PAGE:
An estimate \(\hat {\mathbf {S}}_{P}\) of the underlying signal S embedded in the observed data set X can be obtained on the principal subspace \(\mathbf {D}_{P}^{(\mathbf {S})}\) simply by linear combination:
$$ {}\begin{aligned} \hat{\mathbf{S}}_{P} &= \mathbf{D}_{P}^{(\mathbf{S})}. \mathbf{A}_{P}^{(\mathbf{S})} \\ &= \left[\mathbf{d}_{\pi(1)} \cdots \mathbf{d}_{\pi(k)} \cdots \mathbf{d}_{\pi(P)} \right]. \left[\boldsymbol{\upbeta}_{\pi{(1)}}^{T} \cdots \boldsymbol{\upbeta}_{\pi{(k)}}^{T} \cdots \boldsymbol{\upbeta}_{\pi{(P)}}^{T} \right]^{T} \end{aligned} $$

3.3 Threshold of atom’s frequency

Determining the number P of atoms spanning the signal subspace \(\mathbf {D}_{P}^{(\mathbf {S})}\) is always a hard topic especially for wide-band signals. Here, P is the threshold of atom’s frequency f k to distinguish a signal subspace and a noise subspace. One of the advantages of 3SD is that this threshold P can be easily chosen without any prior parameter.

For a noiseless signal even with some weak details, such as the image example in Fig. 1a, the atoms’ frequencies \(f_{\pi (k)}^{\text {image}}\)s shown in Fig. 1d (in black line) are almost always high except the zero value. For a signal with strong noise, such as the example in Fig. 1b, the atoms’ frequencies \(f_{\pi (k)}^{\text {noise}}\)s shown in Fig. 1d (in red line) are almost always equal to 1 without zero and very few with a value 2 or 3. It is easy to set a threshold P of f k (dotted line in the Fig. 1d) to separate the signal’s atoms from the noise’s atoms. By contrast, using the values of atom’s energies β k 2s for the two images shown in Fig. 1c, it is rather a puzzle to identify principal bases.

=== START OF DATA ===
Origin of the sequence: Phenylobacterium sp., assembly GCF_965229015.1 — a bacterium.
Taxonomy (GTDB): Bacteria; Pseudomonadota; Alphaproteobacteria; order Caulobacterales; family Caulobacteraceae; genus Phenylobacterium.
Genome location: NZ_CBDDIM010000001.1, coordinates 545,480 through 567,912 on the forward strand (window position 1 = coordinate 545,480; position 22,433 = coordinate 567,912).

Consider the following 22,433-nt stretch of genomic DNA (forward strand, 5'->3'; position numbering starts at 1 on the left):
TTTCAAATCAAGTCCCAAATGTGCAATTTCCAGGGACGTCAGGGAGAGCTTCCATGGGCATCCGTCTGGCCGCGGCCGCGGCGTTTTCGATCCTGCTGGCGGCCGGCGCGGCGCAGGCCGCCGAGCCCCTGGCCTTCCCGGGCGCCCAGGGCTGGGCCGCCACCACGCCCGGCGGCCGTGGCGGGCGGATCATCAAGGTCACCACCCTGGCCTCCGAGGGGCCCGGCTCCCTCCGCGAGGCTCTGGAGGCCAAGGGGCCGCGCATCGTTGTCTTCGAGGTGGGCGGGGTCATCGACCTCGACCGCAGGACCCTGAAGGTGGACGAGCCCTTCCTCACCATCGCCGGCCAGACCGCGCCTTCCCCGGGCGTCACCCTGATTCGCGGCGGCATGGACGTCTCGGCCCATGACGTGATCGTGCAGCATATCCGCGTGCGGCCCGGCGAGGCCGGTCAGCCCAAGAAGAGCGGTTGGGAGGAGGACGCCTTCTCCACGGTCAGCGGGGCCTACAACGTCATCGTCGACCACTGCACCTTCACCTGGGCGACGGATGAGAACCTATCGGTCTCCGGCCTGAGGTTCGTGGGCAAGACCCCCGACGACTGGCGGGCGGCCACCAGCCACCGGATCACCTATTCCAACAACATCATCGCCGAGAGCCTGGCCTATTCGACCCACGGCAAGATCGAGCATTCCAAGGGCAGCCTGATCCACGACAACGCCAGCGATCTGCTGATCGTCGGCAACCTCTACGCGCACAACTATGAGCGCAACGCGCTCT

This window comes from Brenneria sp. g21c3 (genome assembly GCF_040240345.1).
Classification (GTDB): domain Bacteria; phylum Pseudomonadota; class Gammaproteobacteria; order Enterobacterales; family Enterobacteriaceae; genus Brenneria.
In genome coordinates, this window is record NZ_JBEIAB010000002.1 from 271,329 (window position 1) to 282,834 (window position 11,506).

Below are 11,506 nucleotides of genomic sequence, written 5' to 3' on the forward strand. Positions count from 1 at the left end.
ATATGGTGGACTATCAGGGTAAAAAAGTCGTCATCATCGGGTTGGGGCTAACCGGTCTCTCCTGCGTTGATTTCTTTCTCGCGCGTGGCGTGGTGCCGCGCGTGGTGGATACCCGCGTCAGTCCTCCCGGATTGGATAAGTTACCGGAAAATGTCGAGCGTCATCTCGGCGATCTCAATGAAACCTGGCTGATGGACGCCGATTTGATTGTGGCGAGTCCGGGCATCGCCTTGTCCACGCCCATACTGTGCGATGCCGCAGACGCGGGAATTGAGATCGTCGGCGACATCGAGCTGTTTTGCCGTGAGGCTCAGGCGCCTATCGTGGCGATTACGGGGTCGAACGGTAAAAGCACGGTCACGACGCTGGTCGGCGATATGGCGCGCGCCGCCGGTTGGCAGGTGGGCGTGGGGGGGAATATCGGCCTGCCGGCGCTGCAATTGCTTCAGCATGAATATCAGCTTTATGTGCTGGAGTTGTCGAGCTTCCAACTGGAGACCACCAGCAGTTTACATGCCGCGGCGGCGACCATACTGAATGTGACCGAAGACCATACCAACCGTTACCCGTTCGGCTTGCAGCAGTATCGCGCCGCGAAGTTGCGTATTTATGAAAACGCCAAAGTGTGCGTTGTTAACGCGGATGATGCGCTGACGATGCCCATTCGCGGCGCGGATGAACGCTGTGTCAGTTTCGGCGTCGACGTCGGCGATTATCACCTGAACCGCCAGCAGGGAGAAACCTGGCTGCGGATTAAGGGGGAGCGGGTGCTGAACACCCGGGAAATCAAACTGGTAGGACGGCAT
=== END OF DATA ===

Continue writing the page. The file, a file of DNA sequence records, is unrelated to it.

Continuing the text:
Fig. 1

Sparse signal subspaces with criterion of atom’s frequency. a Image with details. b White noise. c 2-norm of β k . d 0-norm of β k

For a noisy signal, such as an image example in Fig. 2a, its adaptive over-complete dictionary (Fig. 2b) consists of atoms of principal signal patterns, strong noise patterns, and noisy signal patterns. Principal signal atoms should have higher frequencies, strong noise atoms lower frequencies and noisy signal atoms moderate frequencies. Intuitively, the red line (Fig. 2c) should be a suitable threshold P of the frequencies f k s. In practical implementation, the value of P could be simply decided relying on the histogram of f k . As shown in Fig. 2d, one can set the value of f k associated with the maximum point of its histogram to P as follows:
$$ \begin{aligned} P =\operatorname*{arg \ max \ Hist}\limits_{k}{(\|\boldsymbol{\upbeta}_{k} \|_{0})} \end{aligned} $$
Fig. 2

The threshold P of the frequencies f k s. a Noisy image. b Over-complete dictionary D. c Frequency of d k . d Histogram of d k ’s frequency

In fact, the performances in signal analyses by 3SD method are not sensitive to the threshold P, owed to the dependence of the atoms. To illustrate this point, we take three images, Barbara, Lena, and Boat. Their histograms of f k are shown in Fig. 3a with the maximum points in dotted lines, 121, 97, and 92, respectively. Figure 3b reports the peak signal-to-noise ratio (PSNR) of the retrieved images \(\hat {\mathbf {S}}_{P}\) on the signal principal subspace \(\mathbf {D}_{P}^{(\mathbf {S})}\) with respect to P. We can see that the PSNRs of the results remain the same in a large range around the maximum points (in dotted lines). Consequently, taking the value of f k associated to the maximum point of its histogram as the threshold P is a reasonable solution.